For those of us in the States, Thanksgiving is just around the corner. It’s probably my favorite holiday (and my favorite time of year); it’s focused on time spent with family and friends, good food, and good wine.
We’re hosting my family for Thanksgiving dinner this year, a dramatic shift in tradition. As our parents get older, the holiday hosting duties move to the next generation. First was Christmas, which moved to my younger sister’s house from our parents’ nearly a decade ago (save one year at mine when she was pregnant with #4). Thanksgiving was always at my Aunt’s (Auntie!) house. Unfortunately, this year she’s been benched with a busted hand, and my parents are also not up to the task.
My wife and I don’t have kids, so prep duties are a little easier for us. We also have a perfect house for a grand meal around a table, with a dining table that can seat 16 and an open space so we can be in the kitchen cooking and still interact with all of our guests. Our guests will number 15, 9 grownups and 6 kids… we’re missing both of my cousins and their kids as they are going to be in other parts of the country.
So we’re excited. The menu is traditional, Turkey, dressing, mashed potato, sweet potato, green beans, etc. As the “wine people” in the family, we have a certain responsibility to provide some solid choices there as well.
Here is what we’re serving:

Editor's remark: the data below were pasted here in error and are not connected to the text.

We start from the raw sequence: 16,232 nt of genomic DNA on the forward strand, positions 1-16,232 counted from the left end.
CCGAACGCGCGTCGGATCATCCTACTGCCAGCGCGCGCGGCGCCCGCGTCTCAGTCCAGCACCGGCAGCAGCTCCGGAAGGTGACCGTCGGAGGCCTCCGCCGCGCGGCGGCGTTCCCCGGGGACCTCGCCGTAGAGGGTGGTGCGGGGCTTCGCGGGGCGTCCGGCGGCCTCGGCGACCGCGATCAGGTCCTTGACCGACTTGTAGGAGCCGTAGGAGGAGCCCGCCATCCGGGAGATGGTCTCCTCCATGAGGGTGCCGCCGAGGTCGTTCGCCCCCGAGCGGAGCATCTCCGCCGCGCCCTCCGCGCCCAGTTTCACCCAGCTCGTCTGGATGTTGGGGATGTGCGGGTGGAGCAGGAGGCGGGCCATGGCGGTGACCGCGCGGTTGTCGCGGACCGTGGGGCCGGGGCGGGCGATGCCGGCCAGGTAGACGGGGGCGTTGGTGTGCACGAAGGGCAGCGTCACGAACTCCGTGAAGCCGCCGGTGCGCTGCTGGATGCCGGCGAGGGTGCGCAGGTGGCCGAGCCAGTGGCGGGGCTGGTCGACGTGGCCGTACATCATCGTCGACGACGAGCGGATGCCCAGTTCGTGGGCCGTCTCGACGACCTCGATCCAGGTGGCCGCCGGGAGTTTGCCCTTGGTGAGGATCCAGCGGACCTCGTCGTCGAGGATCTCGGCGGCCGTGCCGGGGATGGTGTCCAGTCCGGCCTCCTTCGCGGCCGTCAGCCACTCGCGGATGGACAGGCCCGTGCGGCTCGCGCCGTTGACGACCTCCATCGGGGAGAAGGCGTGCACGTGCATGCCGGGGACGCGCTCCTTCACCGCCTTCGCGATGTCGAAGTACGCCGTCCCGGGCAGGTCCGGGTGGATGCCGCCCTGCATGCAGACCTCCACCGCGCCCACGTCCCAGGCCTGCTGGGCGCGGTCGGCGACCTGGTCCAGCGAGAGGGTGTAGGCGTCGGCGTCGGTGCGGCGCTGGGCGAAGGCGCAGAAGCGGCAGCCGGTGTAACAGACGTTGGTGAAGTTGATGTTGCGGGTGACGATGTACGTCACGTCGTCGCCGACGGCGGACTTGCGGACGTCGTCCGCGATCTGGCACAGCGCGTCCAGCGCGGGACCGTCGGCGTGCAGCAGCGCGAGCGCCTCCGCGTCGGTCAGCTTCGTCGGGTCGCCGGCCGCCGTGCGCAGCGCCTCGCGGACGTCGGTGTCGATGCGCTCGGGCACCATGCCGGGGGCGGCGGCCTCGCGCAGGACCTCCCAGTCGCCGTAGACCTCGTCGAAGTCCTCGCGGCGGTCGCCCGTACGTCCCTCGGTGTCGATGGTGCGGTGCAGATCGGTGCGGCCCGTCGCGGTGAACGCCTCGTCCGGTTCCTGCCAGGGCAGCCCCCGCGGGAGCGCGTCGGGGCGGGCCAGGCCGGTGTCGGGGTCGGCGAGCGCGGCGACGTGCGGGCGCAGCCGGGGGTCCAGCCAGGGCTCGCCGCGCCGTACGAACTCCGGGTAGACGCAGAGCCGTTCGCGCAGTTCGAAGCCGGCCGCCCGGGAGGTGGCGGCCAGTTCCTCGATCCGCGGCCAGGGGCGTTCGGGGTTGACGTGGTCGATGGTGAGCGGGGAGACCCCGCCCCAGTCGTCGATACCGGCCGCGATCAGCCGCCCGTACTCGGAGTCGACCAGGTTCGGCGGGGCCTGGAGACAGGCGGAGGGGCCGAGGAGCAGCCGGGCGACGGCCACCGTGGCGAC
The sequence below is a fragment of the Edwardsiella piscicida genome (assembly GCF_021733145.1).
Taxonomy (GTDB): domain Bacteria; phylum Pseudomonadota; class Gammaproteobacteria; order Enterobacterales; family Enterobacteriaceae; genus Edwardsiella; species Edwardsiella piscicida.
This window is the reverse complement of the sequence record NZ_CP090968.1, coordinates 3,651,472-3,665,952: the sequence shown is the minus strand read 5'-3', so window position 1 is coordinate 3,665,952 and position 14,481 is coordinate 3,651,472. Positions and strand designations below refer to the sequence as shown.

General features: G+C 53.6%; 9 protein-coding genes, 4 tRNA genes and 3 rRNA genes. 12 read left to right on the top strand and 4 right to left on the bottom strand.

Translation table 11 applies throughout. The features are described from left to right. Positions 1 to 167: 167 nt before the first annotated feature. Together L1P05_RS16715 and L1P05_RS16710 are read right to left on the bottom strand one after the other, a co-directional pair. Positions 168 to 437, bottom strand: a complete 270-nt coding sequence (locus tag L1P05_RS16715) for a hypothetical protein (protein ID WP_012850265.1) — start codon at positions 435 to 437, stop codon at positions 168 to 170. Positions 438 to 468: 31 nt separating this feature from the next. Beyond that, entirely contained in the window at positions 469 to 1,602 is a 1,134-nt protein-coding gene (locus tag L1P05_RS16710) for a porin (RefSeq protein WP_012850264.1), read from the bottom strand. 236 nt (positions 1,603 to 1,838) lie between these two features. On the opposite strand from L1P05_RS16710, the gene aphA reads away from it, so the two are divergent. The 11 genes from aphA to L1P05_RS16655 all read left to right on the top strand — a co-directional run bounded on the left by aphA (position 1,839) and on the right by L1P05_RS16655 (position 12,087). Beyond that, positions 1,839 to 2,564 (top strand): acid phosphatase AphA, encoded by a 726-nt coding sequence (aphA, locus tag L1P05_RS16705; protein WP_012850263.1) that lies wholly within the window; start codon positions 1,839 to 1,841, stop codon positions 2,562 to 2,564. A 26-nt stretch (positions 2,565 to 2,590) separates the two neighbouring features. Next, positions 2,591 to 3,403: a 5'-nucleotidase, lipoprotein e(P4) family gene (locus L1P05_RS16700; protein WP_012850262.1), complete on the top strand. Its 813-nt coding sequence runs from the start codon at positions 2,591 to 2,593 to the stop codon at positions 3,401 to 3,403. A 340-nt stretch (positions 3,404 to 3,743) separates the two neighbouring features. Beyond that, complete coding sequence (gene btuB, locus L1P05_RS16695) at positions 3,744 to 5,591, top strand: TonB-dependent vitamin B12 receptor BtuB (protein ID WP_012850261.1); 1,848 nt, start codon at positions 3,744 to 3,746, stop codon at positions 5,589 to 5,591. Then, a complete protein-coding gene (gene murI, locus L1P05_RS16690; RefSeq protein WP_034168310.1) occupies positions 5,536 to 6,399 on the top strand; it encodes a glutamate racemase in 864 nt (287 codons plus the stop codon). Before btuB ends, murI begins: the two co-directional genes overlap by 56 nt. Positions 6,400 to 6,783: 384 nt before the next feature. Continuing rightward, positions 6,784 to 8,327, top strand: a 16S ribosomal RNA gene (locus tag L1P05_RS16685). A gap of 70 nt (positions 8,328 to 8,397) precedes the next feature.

NV Veuve Clicquot Ponsardin
Frankly, we don’t drink enough Champagne (or enough of any sparklers). This was a gift to us some time ago, and has been waiting in our refrigerator for just the right time to open it. Thanksgiving is just the right time to share some good bubbly.
2008 Paul D. Gruner Veltliner
I had this earlier this year, and really liked it. Excellent minerality, citrus, and acid will make this pair well with a variety of foods, as well as make for a great aperitif for those skipping the Champagne. Plus, it’s a bit unusual, and it’s a great bargain; a great find to share.
2008 Precept B Late Harvest Riesling
I haven’t had this yet, but the wine merchant notes indicated it would be off dry, pleasing the part of the group who prefers a bit more sweetness. Another great bargain if it turns out to be good.
2009 Dr Loosen Riesling (Dr L)
This is the second Riesling for the night, coming with more substantial positive reviews, and yet another great bargain. Also off dry.
2009 Kudos Pinot Noir
I haven’t had this yet, either, but this came recommended. I think Pinot is the best food match for Thanksgiving dinner, with the roasted turkey and sides bringing heft that isn’t necessarily satisfied by a Riesling. This wine is from Willamette Valley.
2009 Sobon Estate Old Vines Zinfandel
I’ve had several Sobon wines in the past, and have enjoyed them. I’m a fan of Zin with Thanksgiving, as a young, bold wine’s fruit will often sing with the variety of rich food we’ll have for dinner. I also like serving American wine with an American holiday (although as you can see, don’t stick to that hard and fast rule).
NV Cave Des Vignerons Muscat
This one we’ve had before, and it’s fantastic. We’ll serve this with apple pies, it’s a great pairing with apple and pear pastry. I’m not sure how well it will do with pumpkin, though. We’ll see.
It’s possible we’ll dig in to the cellar and pull out some treats if the mood strikes, as Thanksgiving is a great time to break out those special wines you’ve been holding.
What are you serving? Any great Thanksgiving pairings we shouldn’t miss?